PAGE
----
Ron responds, “Yeah, it’s not about replacing her at all. It’s about making my heart big enough for two people to fit in it.”
“I was fortunate because my wife told me she didn’t want me to be alone before she passed,” adds Calvin, to my left. “And it’s not that I actively seek out a bunch of new relationships, trying to get lucky.” He quickly corrects himself. “Getting lucky doesn’t mean what it used to anymore! Damnit I need to watch what I say with these young people in the room. Anyway, I’ve dated other people. It’ll never be the same kind of love but that doesn’t mean you don’t try. But let me tell ya, there will be a chapter in my memoir about dating widowed women. Those women are something else,” he chuckles to himself and I have to hold in my own laughter, too. He’s sounding more like a crazy old man than a wise one as he goes on.
An awkward silence clings to the walls following that exchange. I find myself looking at the four boxes of tissues spread out evenly across the middle of the table. I wonder if they were always there or if there is some sort of pre-grief group protocol for getting the room ready. Lisa looks at Ruby then at me. The look on Ruby’s face makes it seem like she’s done talking and I’ve spoken the least of the group, besides Max, who’s a very good listener.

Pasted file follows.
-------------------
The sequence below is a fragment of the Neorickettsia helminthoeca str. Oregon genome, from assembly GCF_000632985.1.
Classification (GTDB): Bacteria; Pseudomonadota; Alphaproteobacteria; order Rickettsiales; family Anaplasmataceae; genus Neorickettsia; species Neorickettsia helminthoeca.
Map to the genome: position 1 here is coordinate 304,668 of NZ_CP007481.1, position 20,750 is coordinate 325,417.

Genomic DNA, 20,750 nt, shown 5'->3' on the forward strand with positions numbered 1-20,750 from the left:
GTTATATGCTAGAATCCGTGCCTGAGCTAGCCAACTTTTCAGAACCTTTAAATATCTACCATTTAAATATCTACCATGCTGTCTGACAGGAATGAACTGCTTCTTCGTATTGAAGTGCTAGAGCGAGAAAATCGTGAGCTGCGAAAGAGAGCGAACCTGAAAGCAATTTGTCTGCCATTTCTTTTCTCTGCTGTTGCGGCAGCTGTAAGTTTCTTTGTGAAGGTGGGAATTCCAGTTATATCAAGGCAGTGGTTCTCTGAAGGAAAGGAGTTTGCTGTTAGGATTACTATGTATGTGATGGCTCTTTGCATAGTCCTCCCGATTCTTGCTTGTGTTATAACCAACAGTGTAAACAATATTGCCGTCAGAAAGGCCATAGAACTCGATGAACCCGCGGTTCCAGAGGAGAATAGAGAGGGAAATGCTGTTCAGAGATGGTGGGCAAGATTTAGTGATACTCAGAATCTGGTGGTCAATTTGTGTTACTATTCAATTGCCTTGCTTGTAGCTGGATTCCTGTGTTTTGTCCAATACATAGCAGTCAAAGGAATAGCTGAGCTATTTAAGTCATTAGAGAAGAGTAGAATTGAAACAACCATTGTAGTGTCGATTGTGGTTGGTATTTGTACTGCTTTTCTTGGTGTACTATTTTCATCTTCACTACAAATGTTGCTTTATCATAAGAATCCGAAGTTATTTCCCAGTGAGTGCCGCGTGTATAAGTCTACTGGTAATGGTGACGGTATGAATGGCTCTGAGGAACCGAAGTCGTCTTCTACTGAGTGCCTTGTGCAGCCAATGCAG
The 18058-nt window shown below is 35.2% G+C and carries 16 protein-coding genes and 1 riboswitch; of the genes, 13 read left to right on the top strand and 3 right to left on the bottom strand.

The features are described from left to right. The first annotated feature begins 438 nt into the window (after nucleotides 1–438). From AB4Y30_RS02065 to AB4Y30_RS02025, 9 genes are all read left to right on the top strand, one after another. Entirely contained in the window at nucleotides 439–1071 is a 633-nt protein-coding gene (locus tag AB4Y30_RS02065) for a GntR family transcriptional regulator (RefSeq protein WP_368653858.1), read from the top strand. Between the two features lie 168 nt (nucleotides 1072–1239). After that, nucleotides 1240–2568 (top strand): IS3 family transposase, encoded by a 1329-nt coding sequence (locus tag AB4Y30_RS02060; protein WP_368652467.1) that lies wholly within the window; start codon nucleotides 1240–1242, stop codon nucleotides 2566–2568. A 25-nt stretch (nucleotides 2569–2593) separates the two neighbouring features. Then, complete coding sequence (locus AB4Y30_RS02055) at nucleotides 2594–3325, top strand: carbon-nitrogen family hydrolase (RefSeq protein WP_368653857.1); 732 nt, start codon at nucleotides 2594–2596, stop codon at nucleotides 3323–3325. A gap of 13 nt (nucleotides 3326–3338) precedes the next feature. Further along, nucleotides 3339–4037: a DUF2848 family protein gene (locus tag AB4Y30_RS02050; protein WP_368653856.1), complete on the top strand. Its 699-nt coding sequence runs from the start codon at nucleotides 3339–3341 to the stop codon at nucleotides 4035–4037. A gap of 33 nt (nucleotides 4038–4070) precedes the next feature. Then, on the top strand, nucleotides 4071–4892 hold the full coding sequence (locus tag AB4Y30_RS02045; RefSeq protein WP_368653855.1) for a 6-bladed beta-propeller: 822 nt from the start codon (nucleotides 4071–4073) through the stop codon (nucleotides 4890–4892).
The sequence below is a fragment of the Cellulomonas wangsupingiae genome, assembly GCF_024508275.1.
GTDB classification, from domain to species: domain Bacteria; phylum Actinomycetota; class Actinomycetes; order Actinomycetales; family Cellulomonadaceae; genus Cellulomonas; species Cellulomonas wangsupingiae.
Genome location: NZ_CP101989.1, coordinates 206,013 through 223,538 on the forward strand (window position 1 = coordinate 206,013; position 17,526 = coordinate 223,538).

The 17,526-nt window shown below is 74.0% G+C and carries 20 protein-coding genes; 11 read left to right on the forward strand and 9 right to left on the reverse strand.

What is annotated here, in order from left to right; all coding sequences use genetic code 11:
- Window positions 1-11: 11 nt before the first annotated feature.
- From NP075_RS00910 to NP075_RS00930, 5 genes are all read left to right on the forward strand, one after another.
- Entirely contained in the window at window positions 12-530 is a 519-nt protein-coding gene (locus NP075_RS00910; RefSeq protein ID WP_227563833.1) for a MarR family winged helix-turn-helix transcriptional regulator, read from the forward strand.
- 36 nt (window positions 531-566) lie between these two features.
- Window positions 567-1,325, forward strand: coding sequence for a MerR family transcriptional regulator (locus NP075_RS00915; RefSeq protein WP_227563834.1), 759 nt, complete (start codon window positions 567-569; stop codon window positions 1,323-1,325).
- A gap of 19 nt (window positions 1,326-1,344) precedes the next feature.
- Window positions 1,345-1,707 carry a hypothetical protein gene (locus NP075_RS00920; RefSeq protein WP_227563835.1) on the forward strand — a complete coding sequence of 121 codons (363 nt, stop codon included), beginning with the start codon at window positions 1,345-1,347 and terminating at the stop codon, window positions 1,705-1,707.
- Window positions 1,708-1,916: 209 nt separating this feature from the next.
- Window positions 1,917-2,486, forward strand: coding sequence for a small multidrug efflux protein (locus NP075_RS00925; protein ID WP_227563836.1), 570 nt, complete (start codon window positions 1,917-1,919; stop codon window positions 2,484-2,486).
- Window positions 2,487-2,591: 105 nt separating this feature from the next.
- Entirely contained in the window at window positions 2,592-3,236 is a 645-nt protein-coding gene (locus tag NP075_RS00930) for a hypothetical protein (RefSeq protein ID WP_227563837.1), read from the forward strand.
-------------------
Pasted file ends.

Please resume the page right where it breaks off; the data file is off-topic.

So she turns toward me. “Would you like to tell us more about your friend Tim?”
I open my mouth to begin talking but before I can get a word out I start crying. Hard. It’s always the questions about the good times that hurt the most. She pushes one of the four boxes of tissues next to me and I take off my glasses to wipe my eyes. I wasn’t sure if I was going to cry tonight, but I didn’t put on any makeup just in case.